As more bills go into the hands of council members for voting, we can play a role in ensuring they know we support permanent supportive housing and expanded funding for homeless services. We’re proud to be a partnering non-profit with The Way Home Campaign: Ending Chronic Homelessness in DC and regularly show up to community advocacy events, door knocking at the Wilson Building, and support our fellow non-profits through hosting our Ward 1 Networking Group.

You can learn more and get connected with advocacy opportunities with our staff by emailing Kira at kira@thrivedc.org or Mariah at mariahc@thrivedc.org. Kira spearheads our young professionals and Ward 1 networking group and Mariah keeps us connected to local policy/advocacy events and regularly attends events on behalf of Thrive DC.

In 2018, our community saw several victories with the recent bill passing for public restrooms and the downtown services center opening at the end of January at the New York Presbyterian Church. Let’s show up for each other and continue this momentum in 2019, there is much more work to be done.

3. Host a coat drive or donate cold weather gear

Every year we host Winter Warmth Days for our clients and neighbors who need cold weather gear to keep them safe from the elements throughout the winter. You can drop off new or gently used coats, gloves, scarves, sleeping bags, or blankets to our office (Monday-Friday from 9am-noon, 1pm-5pm) and at any United Bank location in the District!

If you’re interested in hosting a coat drive at your work or place of worship, you can find more information here. You can also support our clients by directly sending us socks and multi-packs of gloves by visiting our Amazon wishlist.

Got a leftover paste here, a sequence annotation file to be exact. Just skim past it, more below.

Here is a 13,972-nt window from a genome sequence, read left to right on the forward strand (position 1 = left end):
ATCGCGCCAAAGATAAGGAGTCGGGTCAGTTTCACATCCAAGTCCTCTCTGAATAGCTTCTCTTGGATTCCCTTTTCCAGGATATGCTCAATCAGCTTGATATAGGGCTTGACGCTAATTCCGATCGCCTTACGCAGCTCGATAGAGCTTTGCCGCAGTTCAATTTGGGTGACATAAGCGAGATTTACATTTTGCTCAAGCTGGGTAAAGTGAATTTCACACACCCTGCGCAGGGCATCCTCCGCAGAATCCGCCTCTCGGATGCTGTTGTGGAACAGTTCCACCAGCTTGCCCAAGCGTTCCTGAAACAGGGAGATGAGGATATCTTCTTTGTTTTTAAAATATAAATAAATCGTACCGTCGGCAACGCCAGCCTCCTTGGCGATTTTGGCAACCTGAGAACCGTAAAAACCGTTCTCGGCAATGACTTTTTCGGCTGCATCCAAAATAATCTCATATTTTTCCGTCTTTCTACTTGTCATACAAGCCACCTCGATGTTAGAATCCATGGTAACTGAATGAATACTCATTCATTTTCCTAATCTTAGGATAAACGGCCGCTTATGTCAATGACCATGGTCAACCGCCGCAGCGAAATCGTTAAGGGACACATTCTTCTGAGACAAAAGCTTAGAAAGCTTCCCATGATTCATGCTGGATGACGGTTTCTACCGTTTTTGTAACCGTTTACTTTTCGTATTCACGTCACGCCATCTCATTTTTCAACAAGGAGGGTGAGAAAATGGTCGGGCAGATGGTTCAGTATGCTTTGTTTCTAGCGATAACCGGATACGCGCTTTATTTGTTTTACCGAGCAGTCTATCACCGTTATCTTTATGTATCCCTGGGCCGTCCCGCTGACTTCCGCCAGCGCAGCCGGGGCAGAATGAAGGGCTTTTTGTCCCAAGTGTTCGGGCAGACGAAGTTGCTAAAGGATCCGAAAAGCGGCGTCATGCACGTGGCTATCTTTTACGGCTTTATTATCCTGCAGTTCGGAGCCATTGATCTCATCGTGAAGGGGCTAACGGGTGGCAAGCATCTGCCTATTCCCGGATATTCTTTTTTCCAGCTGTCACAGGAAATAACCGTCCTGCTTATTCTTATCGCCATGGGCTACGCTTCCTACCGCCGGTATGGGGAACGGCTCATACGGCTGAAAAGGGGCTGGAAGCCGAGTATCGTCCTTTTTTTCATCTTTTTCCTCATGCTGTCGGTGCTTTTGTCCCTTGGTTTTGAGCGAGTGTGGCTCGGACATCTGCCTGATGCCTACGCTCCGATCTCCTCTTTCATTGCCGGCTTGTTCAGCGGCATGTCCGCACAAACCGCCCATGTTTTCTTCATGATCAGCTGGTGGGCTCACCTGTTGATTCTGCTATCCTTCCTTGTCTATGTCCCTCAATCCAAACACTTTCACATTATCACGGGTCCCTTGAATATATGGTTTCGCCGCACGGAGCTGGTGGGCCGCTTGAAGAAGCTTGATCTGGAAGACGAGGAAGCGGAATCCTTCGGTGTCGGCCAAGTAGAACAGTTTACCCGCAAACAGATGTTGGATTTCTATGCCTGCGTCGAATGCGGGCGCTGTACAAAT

4.  Volunteer with us

The opportunities above require a brief orientation prior to volunteering, to go over what the programs are like, how to best interact with clients, and to walk through your first day of volunteering. If you’re ready to volunteer, sign up for an orientation.

Thrive DC is one of the few programs that allows elementary school age volunteers to work directly with our clients. However, this is only during the Evening Program and it is up to the discretion of the parent whether or not their child is ready for the experience. For the Morning Program we require that volunteers be at least 14 years old. Volunteers that are under 16 years old must come with a parent or guardian. Volunteers that are 16-17 years old can volunteer by themselves, but must have a Parent Permission Form filled out.

All volunteers 18 years old and over must complete a background check before volunteering, unless they are part of a group. If you have any questions, visit our FAQ page or email Jack at jack@thrivedc.org

5. Donate!

Money goes a long way in supporting your neighbors during the winter season. You put your trust in us when you give to Thrive DC. Because of you, we’re able to help our neighbors when they need us most. We keep overhead costs low with a small staff and over 2,000 volunteers a year. As a result, more than 86 cents of every dollar donated to Thrive DC goes directly to comprehensive services for our clients!

1525 Newton St NW
Washington, DC 20010
(202) 737-9311

Client Hours:
Tuesday - Friday
10:00 AM - 12:00 PM | 1:00 PM - 3:00 PM

Staff Hours: 
Monday – Friday
8:30 AM – 5:00 PM